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This article is written by a student writer from the Her Campus at Queen's U chapter.

How do you define good music?

Is it a positive message, touching lyrics, feeling connected or the way it makes you move? For me, it is a combination of these elements. Mental. Emotional. Spiritual. Physical. These also happen to be the Four Directions teachings of the First Nations people. So naturally, when A Tribe Called Red took to the floor of the ARC on Wednesday March 19th for Aboriginal Awareness Week, they knew just how to engage in every aspect, and the results were powerful.  

A Tribe Called Red is a three-man aboriginal DJ group that started up in Ottawa six years ago. In their mixes, popular hip-hop, soca, and EDM beats meet the powerful drums and vocals of traditional indigenous music, creating a genre all its own – Pow Wow Step. Their music has since gained international recognition through tours across North America, the UK, and in parts of Europe. DJs Bear Witness, NDN and Shub, whom comprise the group have continued to further their names in the music industry with recent nominations at our very own Canadian Juno Awards in the categories: Breakthrough Group of the Year and Electronic Group of the Year for the album Nation II Nation.  

The Queen’s Four Directions Aboriginal Student Centre wrangled up the band to perform here on campus in the dead centre of the weeklong festivities. The concert brought out a significant crowd spanning across generations and cultures. An opening address courtesy of the younger fans from a local elementary-school class started off the night. The next guests shared a dance in traditional dress to the drums of Royal Military College’s Aboriginal Leadership Opportunity Year (ALOY) group. After warming up the floor, crowds of Queen’s students and Kingston community members alike filed down to the stage where the main act was spinning. We moshed like Eng Froshlings till the show was over, after an encore or two of course.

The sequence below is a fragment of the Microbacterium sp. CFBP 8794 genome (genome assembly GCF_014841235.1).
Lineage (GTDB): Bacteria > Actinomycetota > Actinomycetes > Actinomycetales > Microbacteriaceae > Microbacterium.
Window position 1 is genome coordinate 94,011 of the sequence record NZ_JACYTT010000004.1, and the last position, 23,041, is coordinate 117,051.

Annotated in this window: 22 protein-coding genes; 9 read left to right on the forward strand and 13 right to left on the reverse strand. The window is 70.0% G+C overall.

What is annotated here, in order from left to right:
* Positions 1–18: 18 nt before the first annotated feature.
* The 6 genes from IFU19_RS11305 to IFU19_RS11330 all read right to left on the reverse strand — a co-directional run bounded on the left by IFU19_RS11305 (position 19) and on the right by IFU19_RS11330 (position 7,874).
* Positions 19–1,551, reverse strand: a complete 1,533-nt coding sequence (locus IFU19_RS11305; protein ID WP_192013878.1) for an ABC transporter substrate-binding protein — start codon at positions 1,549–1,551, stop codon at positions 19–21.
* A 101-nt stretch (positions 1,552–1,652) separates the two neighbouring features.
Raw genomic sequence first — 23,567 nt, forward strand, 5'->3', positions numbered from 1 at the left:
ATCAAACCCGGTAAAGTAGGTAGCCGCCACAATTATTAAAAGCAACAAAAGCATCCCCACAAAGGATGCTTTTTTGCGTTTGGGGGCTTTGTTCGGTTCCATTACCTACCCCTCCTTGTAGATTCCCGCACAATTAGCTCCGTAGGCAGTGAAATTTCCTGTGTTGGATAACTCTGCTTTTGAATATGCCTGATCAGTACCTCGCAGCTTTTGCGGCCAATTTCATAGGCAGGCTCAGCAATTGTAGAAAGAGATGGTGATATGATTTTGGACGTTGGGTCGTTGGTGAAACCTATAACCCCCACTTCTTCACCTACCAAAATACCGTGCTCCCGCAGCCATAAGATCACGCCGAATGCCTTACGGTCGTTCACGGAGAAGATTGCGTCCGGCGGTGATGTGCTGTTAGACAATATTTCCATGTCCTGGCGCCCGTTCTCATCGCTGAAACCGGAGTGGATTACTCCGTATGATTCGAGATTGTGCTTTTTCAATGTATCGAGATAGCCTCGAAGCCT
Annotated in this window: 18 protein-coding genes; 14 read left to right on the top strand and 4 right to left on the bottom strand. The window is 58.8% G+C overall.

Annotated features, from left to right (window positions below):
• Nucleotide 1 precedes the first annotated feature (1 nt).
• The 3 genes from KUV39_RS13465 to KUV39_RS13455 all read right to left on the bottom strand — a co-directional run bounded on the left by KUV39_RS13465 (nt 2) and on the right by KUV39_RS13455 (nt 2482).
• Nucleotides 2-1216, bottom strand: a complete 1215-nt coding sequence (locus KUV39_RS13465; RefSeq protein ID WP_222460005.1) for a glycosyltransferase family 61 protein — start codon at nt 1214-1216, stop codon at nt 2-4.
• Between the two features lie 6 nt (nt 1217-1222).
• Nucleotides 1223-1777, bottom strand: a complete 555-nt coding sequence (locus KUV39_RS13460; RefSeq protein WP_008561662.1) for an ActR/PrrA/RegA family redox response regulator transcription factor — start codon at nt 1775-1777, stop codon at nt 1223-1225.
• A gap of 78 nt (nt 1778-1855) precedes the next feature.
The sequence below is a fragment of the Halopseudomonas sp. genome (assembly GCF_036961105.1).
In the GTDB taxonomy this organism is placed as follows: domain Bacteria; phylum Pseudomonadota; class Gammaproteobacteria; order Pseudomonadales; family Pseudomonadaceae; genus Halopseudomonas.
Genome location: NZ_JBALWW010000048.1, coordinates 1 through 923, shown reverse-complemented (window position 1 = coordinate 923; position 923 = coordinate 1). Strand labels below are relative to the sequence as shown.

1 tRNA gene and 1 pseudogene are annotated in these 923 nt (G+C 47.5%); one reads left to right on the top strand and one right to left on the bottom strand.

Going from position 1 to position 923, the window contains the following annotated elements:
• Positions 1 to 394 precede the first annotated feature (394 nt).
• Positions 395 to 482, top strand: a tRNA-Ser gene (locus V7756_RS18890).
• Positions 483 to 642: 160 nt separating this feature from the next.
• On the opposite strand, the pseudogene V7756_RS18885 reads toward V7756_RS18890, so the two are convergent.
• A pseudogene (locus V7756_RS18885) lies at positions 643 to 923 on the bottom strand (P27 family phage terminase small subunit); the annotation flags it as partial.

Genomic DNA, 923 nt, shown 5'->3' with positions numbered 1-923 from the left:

Hearing A Tribe Called Red’s music is one thing but being engulfed by the energy between the band and the crowd was an enlightening experience at another level. No matter what kind of music you are into, I think there is something to be gained from engaging with this emerging genre. From a mental perspective, the dialogue samples used in the tracks are a perfect example of accessible activism. They convey strong messages to bring consciousness to indigenous rights, ongoing issues and allow youth to reclaim and celebrate their culture. The emotions sparked by their songs range from turnt up and rowdy to tuned in and reflective. The spiritual reach of this music, I’ll leave up to individual interpretation but physically, who could hear this and not want to bust a move?

Queen's University, class of 2017 Psychology major and Health Studies minor